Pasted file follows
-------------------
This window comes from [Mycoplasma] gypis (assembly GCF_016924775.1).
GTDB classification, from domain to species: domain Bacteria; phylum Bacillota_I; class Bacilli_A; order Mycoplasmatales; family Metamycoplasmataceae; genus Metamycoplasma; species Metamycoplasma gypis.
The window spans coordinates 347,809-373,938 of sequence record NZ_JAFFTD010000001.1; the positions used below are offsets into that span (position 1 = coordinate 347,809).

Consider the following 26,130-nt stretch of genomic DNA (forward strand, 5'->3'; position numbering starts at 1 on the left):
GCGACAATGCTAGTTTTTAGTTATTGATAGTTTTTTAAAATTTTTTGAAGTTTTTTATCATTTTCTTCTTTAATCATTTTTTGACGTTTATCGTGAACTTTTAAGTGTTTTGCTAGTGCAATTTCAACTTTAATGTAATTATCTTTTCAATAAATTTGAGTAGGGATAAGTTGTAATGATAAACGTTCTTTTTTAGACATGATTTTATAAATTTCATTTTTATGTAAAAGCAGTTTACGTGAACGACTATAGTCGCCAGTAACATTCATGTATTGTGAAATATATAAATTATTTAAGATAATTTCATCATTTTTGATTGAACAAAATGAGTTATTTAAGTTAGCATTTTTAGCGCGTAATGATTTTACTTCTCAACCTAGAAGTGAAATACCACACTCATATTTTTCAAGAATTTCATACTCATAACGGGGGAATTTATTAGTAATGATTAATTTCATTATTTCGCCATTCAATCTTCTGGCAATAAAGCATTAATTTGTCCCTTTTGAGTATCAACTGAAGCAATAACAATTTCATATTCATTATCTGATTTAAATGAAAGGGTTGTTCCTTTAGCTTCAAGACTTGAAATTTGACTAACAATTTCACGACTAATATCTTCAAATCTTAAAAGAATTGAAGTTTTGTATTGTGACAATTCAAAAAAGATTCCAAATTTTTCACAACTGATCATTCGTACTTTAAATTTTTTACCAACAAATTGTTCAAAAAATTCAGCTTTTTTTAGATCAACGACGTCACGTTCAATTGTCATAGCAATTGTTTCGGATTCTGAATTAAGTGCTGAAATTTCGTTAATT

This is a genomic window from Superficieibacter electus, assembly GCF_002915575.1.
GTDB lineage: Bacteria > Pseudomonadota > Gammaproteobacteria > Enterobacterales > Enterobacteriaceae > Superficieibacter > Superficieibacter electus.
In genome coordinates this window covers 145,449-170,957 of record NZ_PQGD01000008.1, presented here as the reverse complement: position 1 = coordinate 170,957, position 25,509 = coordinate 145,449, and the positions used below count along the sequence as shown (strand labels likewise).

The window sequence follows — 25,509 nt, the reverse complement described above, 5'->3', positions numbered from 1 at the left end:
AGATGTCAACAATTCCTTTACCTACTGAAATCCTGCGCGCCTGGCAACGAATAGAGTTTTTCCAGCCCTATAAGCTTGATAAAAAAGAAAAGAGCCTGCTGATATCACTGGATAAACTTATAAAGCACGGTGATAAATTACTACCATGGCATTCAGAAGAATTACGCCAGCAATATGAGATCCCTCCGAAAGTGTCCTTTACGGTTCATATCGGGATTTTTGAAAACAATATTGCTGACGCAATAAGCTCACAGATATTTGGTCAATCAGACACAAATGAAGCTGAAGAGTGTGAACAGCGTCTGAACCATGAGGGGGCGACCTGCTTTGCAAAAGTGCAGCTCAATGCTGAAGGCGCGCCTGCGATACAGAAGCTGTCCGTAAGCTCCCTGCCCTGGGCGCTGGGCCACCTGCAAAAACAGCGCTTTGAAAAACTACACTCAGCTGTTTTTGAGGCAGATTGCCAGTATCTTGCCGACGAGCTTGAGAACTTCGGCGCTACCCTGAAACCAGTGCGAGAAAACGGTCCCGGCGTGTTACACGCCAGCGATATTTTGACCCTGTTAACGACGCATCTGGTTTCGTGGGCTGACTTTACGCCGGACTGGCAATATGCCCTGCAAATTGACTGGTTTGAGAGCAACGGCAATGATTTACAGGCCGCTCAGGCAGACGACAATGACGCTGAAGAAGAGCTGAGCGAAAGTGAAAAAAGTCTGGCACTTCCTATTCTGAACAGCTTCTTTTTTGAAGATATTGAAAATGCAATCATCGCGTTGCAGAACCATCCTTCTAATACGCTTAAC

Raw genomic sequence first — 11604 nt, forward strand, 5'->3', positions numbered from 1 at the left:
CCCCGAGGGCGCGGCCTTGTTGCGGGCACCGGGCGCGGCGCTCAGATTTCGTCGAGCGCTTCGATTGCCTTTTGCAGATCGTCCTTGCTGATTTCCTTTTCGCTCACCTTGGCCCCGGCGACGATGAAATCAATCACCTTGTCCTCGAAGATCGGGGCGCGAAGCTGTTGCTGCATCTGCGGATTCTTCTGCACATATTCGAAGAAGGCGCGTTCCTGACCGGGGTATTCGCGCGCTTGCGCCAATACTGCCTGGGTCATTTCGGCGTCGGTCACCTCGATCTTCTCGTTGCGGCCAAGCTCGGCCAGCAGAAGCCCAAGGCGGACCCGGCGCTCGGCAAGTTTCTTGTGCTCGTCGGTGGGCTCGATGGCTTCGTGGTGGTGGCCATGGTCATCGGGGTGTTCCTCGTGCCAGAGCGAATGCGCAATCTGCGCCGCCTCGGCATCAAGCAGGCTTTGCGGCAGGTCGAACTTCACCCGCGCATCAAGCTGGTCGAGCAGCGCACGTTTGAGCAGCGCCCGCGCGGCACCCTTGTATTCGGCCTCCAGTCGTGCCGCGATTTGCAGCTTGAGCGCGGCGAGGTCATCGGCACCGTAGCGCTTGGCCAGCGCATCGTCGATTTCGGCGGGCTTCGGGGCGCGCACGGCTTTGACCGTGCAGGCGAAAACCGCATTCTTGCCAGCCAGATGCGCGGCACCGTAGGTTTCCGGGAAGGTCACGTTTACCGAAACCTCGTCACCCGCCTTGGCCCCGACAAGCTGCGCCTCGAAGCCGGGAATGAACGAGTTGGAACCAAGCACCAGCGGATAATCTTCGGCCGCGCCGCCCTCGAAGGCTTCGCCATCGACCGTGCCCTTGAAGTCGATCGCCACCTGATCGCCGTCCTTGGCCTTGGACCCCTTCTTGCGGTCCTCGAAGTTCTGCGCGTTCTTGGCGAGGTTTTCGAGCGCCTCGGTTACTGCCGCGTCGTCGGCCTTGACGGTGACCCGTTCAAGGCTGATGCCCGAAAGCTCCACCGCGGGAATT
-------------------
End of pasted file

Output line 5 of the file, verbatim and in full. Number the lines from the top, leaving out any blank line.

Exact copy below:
GCGACAATGCTAGTTTTTAGTTATTGATAGTTTTTTAAAATTTTTTGAAGTTTTTTATCATTTTCTTCTTTAATCATTTTTTGACGTTTATCGTGAACTTTTAAGTGTTTTGCTAGTGCAATTTCAACTTTAATGTAATTATCTTTTCAATAAATTTGAGTAGGGATAAGTTGTAATGATAAACGTTCTTTTTTAGACATGATTTTATAAATTTCATTTTTATGTAAAAGCAGTTTACGTGAACGACTATAGTCGCCAGTAACATTCATGTATTGTGAAATATATAAATTATTTAAGATAATTTCATCATTTTTGATTGAACAAAATGAGTTATTTAAGTTAGCATTTTTAGCGCGTAATGATTTTACTTCTCAACCTAGAAGTGAAATACCACACTCATATTTTTCAAGAATTTCATACTCATAACGGGGGAATTTATTAGTAATGATTAATTTCATTATTTCGCCATTCAATCTTCTGGCAATAAAGCATTAATTTGTCCCTTTTGAGTATCAACTGAAGCAATAACAATTTCATATTCATTATCTGATTTAAATGAAAGGGTTGTTCCTTTAGCTTCAAGACTTGAAATTTGACTAACAATTTCACGACTAATATCTTCAAATCTTAAAAGAATTGAAGTTTTGTATTGTGACAATTCAAAAAAGATTCCAAATTTTTCACAACTGATCATTCGTACTTTAAATTTTTTACCAACAAATTGTTCAAAAAATTCAGCTTTTTTTAGATCAACGACGTCACGTTCAATTGTCATAGCAATTGTTTCGGATTCTGAATTAAGTGCTGAAATTTCGTTAATT